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"You're in a house. Maybe your own. Maybe one you've never seen before. Do you feel it? Something evil. You run, but there's no escape. Nowhere to turn. You feel something beckoning you. Drawing you into the terror that awaits you in ... the Darkroom!"
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Like a lot of folks of my age strata, the only clear memory I have of ABC's Darkroom is the episode where a son's plastic army men come to life and attack and kill his father, which had less to do with the allegorical tale on the horror of Vietnam brought home and more to do with an obsession over my old Marx Battleground playset. And it was these fleeting memories that drew me in for another look after stumbling upon the series when I fell down a YouTube hole a few days ago.
Often compared to The Night Gallery, the nastier and far meaner Darkroom owes more to the old EC horror comics of William Gaines and Al Feldstein, like Vault of Horror or Crime Suspense Stories. The brainchild of William Sackheim, he envisioned an anthology series based on a photographer recounting the tales of certain photos as he developed them. Sackheim then took it to producer Peter Fischer, who eventually sold the series to a ready, willing and able ABC. Seems the network was looking to cash in on the resurgent horror boom spawned by Friday the 13th and its imitators.
With James Coburn serving as our sinister master of ceremonies for each tale of regret and woe witnessed, after an opening credit sequence that could give anybody the drizzles, I was kinda amazed at the lack of moralizing found here; and how cynically downbeat and gleefully brutal the series was.
For, seemingly with each and every episode, someone, whether they deserved it (the murderous biker in 'Catnip', the evil pimp who picked on the wrong granddaughter in 'Needlepoint') or not (the girl who cried vampire in 'The Boogeyman Will Get You', the poor stranded motorist who gets fed to a monster by some old coot in a glorified pick-pocketing scheme in 'The Partnership', and even the dad who is killed by his son's toys in 'Siege of August 31'), met a dire and fairly gruesome fate by the end of each story.
The only episode that didn't end horribly was 'Make-Up', where a young hood (Billy Crystal) comes into the possession of an old actor's make-up case, which magically bestows on him the traits of the characters on the labels, allowing him to take revenge on the gangster who double-crossed him.
I kept seeing Robert Bloch in the scriptwriting credits, and I saw Paul Lynch (Prom Night, Humongous), Rick Rosenthol (Halloween II) and Curtis Harrington (Night Tide, The Killing Kind) both more than once as director. There was also an amazing amount of star wattage, including David Carradine (who got fed to that monster), Helen Hunt (as the girl with vampire issues), Brian Dennehy, Ronnie Cox, Gloria DeHaven, and Samantha Eggar, and a metric ton of character actors and familiar TV faces leavened into this thing.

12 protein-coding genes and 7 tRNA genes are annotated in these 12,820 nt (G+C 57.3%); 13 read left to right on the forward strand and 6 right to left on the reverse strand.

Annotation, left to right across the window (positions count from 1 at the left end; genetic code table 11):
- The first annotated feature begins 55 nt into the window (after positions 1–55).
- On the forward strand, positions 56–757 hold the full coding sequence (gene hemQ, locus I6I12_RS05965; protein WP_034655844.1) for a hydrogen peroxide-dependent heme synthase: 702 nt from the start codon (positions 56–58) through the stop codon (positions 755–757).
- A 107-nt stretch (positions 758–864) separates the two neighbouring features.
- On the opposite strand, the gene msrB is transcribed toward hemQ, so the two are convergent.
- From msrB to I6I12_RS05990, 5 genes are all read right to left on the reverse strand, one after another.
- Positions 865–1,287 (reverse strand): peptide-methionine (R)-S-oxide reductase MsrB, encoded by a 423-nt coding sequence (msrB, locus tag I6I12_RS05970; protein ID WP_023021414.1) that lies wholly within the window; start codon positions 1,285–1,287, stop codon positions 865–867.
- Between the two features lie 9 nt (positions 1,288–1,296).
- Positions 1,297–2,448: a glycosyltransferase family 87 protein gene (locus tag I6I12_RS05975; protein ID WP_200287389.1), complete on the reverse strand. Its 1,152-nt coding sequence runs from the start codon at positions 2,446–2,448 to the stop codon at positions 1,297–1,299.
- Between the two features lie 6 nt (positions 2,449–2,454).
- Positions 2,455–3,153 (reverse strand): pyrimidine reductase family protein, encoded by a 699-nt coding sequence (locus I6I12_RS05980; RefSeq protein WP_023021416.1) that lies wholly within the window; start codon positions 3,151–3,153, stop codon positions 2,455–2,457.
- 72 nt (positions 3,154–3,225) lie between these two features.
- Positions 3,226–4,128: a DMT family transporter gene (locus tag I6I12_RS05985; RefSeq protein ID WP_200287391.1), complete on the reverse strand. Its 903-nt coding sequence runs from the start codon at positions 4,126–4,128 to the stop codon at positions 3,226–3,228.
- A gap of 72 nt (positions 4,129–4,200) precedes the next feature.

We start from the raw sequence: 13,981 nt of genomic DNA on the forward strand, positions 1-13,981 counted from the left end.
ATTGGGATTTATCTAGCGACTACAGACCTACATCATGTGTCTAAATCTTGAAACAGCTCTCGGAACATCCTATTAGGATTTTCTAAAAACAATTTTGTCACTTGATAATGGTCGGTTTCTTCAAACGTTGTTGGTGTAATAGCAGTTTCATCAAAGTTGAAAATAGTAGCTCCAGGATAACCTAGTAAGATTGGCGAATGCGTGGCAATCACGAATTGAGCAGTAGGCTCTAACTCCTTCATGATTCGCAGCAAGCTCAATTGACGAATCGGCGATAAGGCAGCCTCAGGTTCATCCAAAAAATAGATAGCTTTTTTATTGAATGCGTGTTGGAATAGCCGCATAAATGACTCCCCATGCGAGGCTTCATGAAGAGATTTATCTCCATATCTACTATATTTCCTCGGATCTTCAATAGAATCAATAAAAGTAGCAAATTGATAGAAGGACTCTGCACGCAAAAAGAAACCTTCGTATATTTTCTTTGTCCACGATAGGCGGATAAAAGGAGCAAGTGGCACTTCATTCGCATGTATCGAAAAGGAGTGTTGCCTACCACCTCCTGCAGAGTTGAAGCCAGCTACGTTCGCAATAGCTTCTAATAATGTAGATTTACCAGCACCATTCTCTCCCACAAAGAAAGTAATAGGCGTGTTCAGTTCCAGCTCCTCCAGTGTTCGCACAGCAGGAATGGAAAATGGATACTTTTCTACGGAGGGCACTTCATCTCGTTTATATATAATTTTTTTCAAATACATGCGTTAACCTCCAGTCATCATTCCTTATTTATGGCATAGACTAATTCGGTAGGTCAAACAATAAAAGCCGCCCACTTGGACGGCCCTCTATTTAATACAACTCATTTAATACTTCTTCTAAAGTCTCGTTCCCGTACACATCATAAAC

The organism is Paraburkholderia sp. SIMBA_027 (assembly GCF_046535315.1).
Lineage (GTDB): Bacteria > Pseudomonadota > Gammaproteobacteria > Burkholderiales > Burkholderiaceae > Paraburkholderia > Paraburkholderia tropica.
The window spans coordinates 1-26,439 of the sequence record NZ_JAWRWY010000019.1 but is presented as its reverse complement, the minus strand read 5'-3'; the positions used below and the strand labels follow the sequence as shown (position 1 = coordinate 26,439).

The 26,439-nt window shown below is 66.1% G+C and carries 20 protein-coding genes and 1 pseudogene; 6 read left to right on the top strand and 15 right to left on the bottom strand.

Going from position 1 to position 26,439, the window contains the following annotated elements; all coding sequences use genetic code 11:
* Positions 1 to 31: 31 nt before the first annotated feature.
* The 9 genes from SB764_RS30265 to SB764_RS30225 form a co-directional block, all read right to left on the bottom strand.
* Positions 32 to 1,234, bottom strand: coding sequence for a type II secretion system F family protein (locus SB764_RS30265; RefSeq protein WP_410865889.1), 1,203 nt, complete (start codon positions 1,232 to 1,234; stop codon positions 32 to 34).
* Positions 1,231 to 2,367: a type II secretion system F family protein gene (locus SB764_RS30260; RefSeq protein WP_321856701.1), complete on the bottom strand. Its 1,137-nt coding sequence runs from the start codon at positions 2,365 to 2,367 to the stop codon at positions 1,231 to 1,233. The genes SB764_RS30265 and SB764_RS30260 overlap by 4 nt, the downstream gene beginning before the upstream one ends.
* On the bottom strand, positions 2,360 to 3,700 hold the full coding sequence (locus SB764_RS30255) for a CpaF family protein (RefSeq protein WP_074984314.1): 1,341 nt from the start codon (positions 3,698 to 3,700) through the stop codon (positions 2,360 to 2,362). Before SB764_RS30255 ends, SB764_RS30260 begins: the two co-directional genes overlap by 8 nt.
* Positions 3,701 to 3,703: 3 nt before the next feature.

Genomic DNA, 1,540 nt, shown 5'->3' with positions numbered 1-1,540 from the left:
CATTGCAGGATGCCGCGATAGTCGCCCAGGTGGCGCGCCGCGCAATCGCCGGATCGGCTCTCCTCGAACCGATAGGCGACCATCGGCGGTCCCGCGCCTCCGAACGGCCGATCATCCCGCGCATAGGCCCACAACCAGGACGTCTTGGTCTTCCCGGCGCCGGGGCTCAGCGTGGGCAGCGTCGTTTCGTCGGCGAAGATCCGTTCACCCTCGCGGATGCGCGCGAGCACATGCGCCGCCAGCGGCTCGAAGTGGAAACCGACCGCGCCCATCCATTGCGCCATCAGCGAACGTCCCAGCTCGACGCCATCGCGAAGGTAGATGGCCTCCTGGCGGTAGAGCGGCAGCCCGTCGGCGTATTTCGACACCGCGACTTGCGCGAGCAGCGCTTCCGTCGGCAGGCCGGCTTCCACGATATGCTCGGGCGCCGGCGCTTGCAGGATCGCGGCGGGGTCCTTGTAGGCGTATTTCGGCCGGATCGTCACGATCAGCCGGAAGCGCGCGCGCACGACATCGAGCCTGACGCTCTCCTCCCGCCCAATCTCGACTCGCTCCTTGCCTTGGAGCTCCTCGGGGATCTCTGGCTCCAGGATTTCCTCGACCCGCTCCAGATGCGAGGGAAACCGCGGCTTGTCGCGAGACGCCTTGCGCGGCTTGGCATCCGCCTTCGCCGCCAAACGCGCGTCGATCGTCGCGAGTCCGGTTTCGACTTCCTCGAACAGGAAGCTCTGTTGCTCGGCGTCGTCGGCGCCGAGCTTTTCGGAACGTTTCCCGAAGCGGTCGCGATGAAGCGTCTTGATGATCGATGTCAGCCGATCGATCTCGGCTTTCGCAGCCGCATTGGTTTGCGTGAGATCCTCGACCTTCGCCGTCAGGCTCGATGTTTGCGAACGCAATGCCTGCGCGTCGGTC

Alas, from the very beginning one could sense Darkroom wasn't destined to last very long. Before the cameras even rolled there was already trouble just getting the scripts past the censors. And those that did brought on a rash of complaints from viewers and parent groups who found it too intense and unseemly. Thus and so, quickly proving itself to be unsustainable due to standards and practices issues and budgetary woes, the series only lasted for seven episodes, airing between November of 1981 through January 1982, with a grand total of 16 vignettes of varying length spread out between them before it was yanked off the air -- which explains the decades long confusion since it first aired where people mistakenly thought there were 16 episodes when there were only seven.
However, the show briefly returned from the dead one year later. Turns out ABC would not allow several filmed vignettes to air, deeming them too nasty; and so, instead of just junking them, these were expanded and repackaged for a theatrical release, Nightmares (1983), which, as you remember, featured Emilio Estevez contracting Pac-Man Fever and getting sucked into a video game and a fairly hysterically-executed superimposed rat terrorizing another family.
Probably nowhere near as interesting as I'm making it out to be, but, no matter how misguided things got, I still dug the hell out this revisit to the Darkroom. Turns out I was remembering the series better than I thought, too. I had just misremembered a couple of stories as belonging to Tales from the Darkside or the Alfred Hitchcock Presents and Twilight Zone reboots -- two series where a good chunk of of the creative force behind Darkroom wound up landing when the lights came on at ABC. There's even a couple of episodes that probably rate further exploring with their own individual write-ups. Hrrrrmmmm. Someday, maybe. And the whole shebang is out there, floating around YouTube if you care to take a look and judge for yourselves.
Darkroom (1981-1982) Universal TV :: American Broadcasting Company (ABC) / EP: Peter S. Fischer / P: Robert F. O'Neill, Christopher Crowe / AP: Medora Heilbron, Skip Lusk / D: Paul Lynch, Rick Rosenthal, Peter Crane, Curtis Harrington, John McPherson